The last 5 years have witnessed growing support amongst government institutions and educational foundations for applying continuous improvement research (CIR) in school settings. CIR responds to the challenge of implementing effective educational innovations at scale by working with practitioners in local contexts to understand “what works, for whom, and under what conditions.” CIR works to achieve system improvement through the use of plan–do–study–act (PDSA) cycles, which are multiple tests of small changes. This comparative case study of two urban school districts examined how innovation design teams took up PDSA in their work to improve high school student outcomes, and their perceptions of PDSA as an approach to innovation development, adaptation, and implementation. Findings revealed both possibilities and challenges for implementing PDSA. Nearly all participants reported the value in PDSA, and participants pointed to connections to previous experiences and PDSA training as helping to build capacity. However, we found mixed levels of enthusiasm for actually conducting PDSA cycles, and capacity constraints regarding time and data collection.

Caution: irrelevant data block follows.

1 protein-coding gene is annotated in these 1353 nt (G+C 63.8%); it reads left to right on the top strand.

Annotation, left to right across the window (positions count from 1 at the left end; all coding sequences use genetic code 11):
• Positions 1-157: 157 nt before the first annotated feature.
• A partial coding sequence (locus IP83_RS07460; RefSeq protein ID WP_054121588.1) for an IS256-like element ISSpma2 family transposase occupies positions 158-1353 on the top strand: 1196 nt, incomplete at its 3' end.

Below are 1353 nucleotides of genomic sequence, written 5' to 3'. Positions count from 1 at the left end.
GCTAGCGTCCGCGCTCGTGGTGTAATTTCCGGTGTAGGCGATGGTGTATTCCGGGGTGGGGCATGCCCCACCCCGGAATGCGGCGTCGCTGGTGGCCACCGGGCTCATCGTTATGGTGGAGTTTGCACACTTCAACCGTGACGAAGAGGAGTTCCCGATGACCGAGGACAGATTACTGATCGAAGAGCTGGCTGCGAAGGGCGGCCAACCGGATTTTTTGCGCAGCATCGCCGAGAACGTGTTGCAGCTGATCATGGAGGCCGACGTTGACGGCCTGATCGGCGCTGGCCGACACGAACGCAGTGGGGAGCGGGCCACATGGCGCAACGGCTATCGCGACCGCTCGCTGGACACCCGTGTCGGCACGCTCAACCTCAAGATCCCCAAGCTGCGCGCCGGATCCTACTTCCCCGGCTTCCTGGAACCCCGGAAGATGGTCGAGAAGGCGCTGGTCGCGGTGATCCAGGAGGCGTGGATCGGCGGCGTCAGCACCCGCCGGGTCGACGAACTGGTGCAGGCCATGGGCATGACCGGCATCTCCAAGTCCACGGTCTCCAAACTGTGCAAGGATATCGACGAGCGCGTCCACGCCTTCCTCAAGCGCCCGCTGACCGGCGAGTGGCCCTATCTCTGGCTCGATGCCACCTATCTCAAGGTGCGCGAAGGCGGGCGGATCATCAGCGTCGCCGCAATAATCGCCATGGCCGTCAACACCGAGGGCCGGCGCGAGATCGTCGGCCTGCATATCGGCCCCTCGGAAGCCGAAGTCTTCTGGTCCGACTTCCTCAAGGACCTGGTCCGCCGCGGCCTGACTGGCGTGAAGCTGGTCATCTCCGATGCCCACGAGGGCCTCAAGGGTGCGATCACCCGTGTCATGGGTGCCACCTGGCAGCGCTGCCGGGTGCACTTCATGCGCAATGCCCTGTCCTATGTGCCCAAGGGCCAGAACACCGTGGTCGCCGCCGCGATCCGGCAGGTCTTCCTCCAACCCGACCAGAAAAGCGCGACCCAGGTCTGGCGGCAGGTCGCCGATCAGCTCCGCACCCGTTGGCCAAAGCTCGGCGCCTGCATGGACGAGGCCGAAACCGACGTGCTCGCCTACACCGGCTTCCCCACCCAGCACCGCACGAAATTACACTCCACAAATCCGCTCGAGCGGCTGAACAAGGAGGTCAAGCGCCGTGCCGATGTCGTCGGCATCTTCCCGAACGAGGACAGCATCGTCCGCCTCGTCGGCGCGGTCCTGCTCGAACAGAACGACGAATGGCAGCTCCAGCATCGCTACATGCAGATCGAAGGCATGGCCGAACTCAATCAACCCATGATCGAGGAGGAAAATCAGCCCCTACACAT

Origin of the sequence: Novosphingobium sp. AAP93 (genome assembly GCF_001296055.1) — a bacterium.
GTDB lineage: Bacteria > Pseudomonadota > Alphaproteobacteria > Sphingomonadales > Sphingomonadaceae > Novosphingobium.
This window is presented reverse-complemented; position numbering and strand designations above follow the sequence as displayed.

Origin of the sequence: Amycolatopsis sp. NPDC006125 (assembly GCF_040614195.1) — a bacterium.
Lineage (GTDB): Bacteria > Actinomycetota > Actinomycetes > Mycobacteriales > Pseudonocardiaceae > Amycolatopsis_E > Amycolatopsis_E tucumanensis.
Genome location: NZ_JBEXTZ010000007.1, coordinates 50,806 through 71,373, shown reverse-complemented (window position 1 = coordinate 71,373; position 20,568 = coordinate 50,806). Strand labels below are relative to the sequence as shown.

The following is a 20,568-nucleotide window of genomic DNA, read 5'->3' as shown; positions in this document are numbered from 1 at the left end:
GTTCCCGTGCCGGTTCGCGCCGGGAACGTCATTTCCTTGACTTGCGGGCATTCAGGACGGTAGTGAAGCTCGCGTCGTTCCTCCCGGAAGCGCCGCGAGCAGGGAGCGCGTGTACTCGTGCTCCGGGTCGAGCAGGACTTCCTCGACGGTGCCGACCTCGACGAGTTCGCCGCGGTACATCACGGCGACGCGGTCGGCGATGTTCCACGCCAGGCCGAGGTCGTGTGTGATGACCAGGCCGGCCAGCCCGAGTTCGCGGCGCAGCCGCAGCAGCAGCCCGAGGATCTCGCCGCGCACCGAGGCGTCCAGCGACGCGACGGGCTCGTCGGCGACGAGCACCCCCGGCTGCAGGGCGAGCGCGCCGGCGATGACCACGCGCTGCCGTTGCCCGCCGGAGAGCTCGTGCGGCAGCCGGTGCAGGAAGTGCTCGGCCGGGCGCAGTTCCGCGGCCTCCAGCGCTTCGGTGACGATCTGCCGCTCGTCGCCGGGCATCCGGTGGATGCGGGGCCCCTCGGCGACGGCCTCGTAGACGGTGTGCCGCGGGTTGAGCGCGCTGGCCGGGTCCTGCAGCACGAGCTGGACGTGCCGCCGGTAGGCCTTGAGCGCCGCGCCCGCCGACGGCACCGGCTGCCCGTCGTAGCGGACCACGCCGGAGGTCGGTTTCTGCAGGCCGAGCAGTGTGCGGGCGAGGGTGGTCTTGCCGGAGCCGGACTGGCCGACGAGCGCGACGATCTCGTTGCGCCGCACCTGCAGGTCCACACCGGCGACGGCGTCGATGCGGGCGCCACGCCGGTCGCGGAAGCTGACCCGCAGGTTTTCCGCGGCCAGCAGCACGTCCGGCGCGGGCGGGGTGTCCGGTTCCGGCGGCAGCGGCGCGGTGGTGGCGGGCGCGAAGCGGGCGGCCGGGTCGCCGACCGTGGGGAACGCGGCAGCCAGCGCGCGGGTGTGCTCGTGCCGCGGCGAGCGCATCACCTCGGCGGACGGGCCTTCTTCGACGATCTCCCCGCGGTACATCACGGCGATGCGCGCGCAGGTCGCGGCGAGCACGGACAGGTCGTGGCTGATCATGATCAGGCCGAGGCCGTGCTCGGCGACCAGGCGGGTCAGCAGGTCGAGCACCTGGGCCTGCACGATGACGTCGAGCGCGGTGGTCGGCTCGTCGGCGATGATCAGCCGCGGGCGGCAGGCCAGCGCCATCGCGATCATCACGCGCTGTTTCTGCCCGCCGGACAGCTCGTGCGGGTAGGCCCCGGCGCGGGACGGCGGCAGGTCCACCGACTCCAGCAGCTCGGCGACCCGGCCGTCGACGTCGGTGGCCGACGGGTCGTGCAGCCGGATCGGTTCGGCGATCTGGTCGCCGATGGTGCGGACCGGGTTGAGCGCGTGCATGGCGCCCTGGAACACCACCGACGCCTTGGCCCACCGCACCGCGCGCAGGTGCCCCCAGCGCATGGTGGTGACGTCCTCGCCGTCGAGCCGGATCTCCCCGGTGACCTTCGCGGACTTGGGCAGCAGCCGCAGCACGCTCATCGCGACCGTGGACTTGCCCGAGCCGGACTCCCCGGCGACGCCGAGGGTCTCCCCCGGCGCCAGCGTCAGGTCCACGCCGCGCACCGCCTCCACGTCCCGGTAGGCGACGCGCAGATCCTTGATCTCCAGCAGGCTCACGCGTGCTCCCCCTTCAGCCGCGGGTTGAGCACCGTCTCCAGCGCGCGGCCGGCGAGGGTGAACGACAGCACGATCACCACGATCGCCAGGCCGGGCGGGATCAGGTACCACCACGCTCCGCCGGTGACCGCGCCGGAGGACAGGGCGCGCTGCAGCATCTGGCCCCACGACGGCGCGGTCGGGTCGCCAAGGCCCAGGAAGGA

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The research reported here was supported by the Institute of Education Sciences, U.S. Department of Education, through Grant R305E100030 to Vanderbilt University. The opinions expressed herein are those of the authors and do not represent views of the Institute or the U.S. Department of Education.
Appendix: Sample form from PDSA facilitation guide
Appendix: Sample form from PDSA facilitation guide
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Tichnor-Wagner, A., Wachen, J., Cannata, M. et al. Continuous improvement in the public school context: Understanding how educators respond to plan–do–study–act cycles. J Educ Change 18, 465–494 (2017). https://doi.org/10.1007/s10833-017-9301-4
- School improvement
- Continuous improvement research
- School districts